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Case study

Investigation of a haemorrhagic disease with unknown origin in Kyrandia, 2005: a teaching case-study

Investigation of a haemorrhagic disease with unknown origin in Kyrandia, 2005: a teaching case-study

Nassma Mohy Eldeen Altayeb1,&, Andrey Kuznetsov2, Wessam Mankoula3, Erasmus Gidimadjor4, Mageda Kihulya5, Dina Ramadan Lithy6, Barbara Maria Buerkin7,8


1Federal Ministry of Health, Khartoum, Osman digna street with Nile avenue PO Box 303 Zip code 1111, Sudan, 2Kazakh Scientific Center for Quarantine and Zoonotic Diseases, Almaty, Kazakhstan, 3Africa CDC, African Union, 4Disease Control and surveillance unit, Ghana, 5Social sector of Simiyu region, Tanzania, 6Ministry of Health, Egypt, 7Swiss Tropical and Public Health Institute, Switzerland, 8Global Partnership Initiated Biosecurity Academia for Controlling Health Threats (GIBACHT), Basel, Switzerland



&Corresponding author
Nassma Mohy Eldeen Altayeb, Federal Ministry of Health, Khartoum,Osman digna street with Nile avenue PO Box 303 Zip code 1111, Sudan




A number of diseases are classified as haemorrhagic disease and differences between them relate to etiologic factors, being infectious or non-infectious, geographic distribution, incidence, reservoir, transmission method, and clinical symptoms. In Kyrandia, cases of a human haemorrhagic disease have been reported since 1940, yet recently, the reported cases have been increasing in number due to several factors. In October 2005, the Ministry of Health (MOH) reported fatal laboratory-confirmed cases in the State of Shanta in Kyrandia, where a total of 605 cases of outbreak-related illness were reported during that period.

The goal of this case study is to build the capacity of trainees to investigate haemorrhagic disease outbreaks of an unknown origin. This case study is based on real events with some fictitious elements. Details from the original outbreak investigation have been modified to enhance the learning objectives and support the instructional goals. This case study aims to stimulate students to identify the source of a disease outbreak, analyse surveillance data, eliminate the outbreak, and develop strategies to prevent future outbreaks. The case study also aims at training students to evaluate existing prevention strategies, describe newly emerging infections, learn more about known diseases, and appropriately address public concern. This case study is designed for the training of basic level field epidemiology trainees or any other health care workers working in public health-related fields. The case study can be administered in 2-3 hours. Used as adjunct training material, the case study provides the trainees with competencies in analysing available data in order to identify triggering factors for viral haemorrhagic disease outbreak.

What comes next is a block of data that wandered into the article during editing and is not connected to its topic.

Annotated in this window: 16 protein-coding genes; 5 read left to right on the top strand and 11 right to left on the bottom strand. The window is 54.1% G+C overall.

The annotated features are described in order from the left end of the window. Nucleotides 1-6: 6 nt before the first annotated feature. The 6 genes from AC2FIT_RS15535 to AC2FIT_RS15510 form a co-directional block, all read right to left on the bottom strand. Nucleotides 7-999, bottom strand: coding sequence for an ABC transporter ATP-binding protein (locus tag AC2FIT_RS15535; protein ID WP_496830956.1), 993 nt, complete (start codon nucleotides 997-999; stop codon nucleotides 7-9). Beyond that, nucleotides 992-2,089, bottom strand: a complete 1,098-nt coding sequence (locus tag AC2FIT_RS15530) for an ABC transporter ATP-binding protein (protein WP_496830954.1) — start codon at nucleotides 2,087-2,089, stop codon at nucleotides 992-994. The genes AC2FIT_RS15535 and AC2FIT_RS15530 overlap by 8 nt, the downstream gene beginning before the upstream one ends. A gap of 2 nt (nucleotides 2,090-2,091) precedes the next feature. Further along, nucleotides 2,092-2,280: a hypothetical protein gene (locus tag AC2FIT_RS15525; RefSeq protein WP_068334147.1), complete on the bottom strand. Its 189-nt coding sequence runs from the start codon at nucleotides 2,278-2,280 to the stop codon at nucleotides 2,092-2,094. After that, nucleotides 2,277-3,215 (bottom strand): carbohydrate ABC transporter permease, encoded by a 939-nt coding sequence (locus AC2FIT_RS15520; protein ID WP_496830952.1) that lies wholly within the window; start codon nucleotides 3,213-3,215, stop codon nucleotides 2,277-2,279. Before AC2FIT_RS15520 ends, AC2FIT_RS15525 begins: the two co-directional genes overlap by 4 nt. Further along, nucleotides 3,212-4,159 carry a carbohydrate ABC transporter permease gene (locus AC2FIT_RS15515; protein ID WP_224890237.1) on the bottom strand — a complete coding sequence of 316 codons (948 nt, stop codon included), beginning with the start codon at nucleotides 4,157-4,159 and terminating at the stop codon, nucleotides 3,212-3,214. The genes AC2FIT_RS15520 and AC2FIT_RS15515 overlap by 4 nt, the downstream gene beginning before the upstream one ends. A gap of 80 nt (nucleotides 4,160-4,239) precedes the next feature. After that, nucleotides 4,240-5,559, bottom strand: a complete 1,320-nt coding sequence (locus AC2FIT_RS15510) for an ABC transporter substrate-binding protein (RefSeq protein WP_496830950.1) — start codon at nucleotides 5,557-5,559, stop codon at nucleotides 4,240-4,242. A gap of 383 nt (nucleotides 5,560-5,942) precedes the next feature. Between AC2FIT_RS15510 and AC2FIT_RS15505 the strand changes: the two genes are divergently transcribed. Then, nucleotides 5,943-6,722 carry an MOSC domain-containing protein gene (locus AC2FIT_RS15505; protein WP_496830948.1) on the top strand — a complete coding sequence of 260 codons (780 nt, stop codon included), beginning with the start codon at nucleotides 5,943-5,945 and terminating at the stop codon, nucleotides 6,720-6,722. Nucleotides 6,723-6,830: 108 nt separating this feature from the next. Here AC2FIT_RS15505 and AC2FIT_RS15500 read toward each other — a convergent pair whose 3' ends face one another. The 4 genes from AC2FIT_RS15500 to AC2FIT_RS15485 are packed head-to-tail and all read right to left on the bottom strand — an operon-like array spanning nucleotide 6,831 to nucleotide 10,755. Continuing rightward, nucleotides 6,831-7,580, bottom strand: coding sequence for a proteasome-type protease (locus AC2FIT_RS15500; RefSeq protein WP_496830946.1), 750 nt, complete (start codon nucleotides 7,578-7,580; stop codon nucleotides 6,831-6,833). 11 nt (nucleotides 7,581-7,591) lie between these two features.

How to use this case study    Down

General instructions: this case study should be used as adjunct training material for novice epidemiology trainees to reinforce the concepts taught in prior lectures. The case study is ideally taught by a facilitator in groups of about 20 participants. Participants are to take turns reading the case study, usually a paragraph per student. The facilitator guides the discussion on possible responses to questions. The facilitator may make use of flip charts to illustrate certain points. Additional instructor´s notes for facilitation are coupled with each question in the instructor´s guide to aid facilitation.

Audience: This case study was developed for novice field epidemiology students. These participants are commonly health care workers working in the county departments of health whose background may be as medical doctors, nurses, environmental health officers or laboratory scientists who work in public health-related fields. Most have a health science or biology background.

Prerequisites: before using this case study, participants should have received lectures on disease surveillance and outbreak investigation.

Materials needed: Flash drive, flip charts, markers, calculators, computers with MS Excel, Annex 2 of the International Health Regulations 2005.

Level of training and associated public health activity: Novice - Outbreak Investigation

Time required: 2-3 hours

Language: English



Case study material Up    Down



Competing interest Up    Down

The authors declare no competing interests.



Acknowledgement Up    Down

We wish to acknowledge the Global Partnership Initiated Academia for Controlling Health Threats (GIBACHT) and the Eastern Mediterranean Public Health Network (EMPHNET) for their support in developing this case study.



Annexes Up    Down

Annex 1: the triple package layers (figure provided by IATA, Montreal, Canada)

Annex 2: International Health Regulations IHR (2005)



References Up    Down

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